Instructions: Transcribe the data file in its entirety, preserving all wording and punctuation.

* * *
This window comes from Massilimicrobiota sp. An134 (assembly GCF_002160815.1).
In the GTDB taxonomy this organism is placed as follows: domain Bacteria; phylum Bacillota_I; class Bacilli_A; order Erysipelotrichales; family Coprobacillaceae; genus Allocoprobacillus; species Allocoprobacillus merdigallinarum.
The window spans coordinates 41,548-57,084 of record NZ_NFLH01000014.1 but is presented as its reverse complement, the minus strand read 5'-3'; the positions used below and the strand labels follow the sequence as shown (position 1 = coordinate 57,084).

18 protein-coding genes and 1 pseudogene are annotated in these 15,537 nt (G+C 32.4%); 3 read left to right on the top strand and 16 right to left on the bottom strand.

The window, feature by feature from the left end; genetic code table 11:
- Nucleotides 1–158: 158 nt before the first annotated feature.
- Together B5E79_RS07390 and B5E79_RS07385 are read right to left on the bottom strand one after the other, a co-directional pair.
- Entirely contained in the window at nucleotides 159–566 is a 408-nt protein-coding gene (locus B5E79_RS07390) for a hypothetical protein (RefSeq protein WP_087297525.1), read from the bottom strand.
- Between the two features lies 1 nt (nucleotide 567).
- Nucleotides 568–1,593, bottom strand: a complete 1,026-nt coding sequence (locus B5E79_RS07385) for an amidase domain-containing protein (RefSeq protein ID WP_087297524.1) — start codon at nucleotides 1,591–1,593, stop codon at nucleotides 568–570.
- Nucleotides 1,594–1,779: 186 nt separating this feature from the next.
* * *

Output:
This window comes from Massilimicrobiota sp. An134 (assembly GCF_002160815.1).
In the GTDB taxonomy this organism is placed as follows: domain Bacteria; phylum Bacillota_I; class Bacilli_A; order Erysipelotrichales; family Coprobacillaceae; genus Allocoprobacillus; species Allocoprobacillus merdigallinarum.
The window spans coordinates 41,548-57,084 of record NZ_NFLH01000014.1 but is presented as its reverse complement, the minus strand read 5'-3'; the positions used below and the strand labels follow the sequence as shown (position 1 = coordinate 57,084).

18 protein-coding genes and 1 pseudogene are annotated in these 15,537 nt (G+C 32.4%); 3 read left to right on the top strand and 16 right to left on the bottom strand.

The window, feature by feature from the left end; genetic code table 11:
- Nucleotides 1–158: 158 nt before the first annotated feature.
- Together B5E79_RS07390 and B5E79_RS07385 are read right to left on the bottom strand one after the other, a co-directional pair.
- Entirely contained in the window at nucleotides 159–566 is a 408-nt protein-coding gene (locus B5E79_RS07390) for a hypothetical protein (RefSeq protein WP_087297525.1), read from the bottom strand.
- Between the two features lies 1 nt (nucleotide 567).
- Nucleotides 568–1,593, bottom strand: a complete 1,026-nt coding sequence (locus B5E79_RS07385) for an amidase domain-containing protein (RefSeq protein ID WP_087297524.1) — start codon at nucleotides 1,591–1,593, stop codon at nucleotides 568–570.
- Nucleotides 1,594–1,779: 186 nt separating this feature from the next.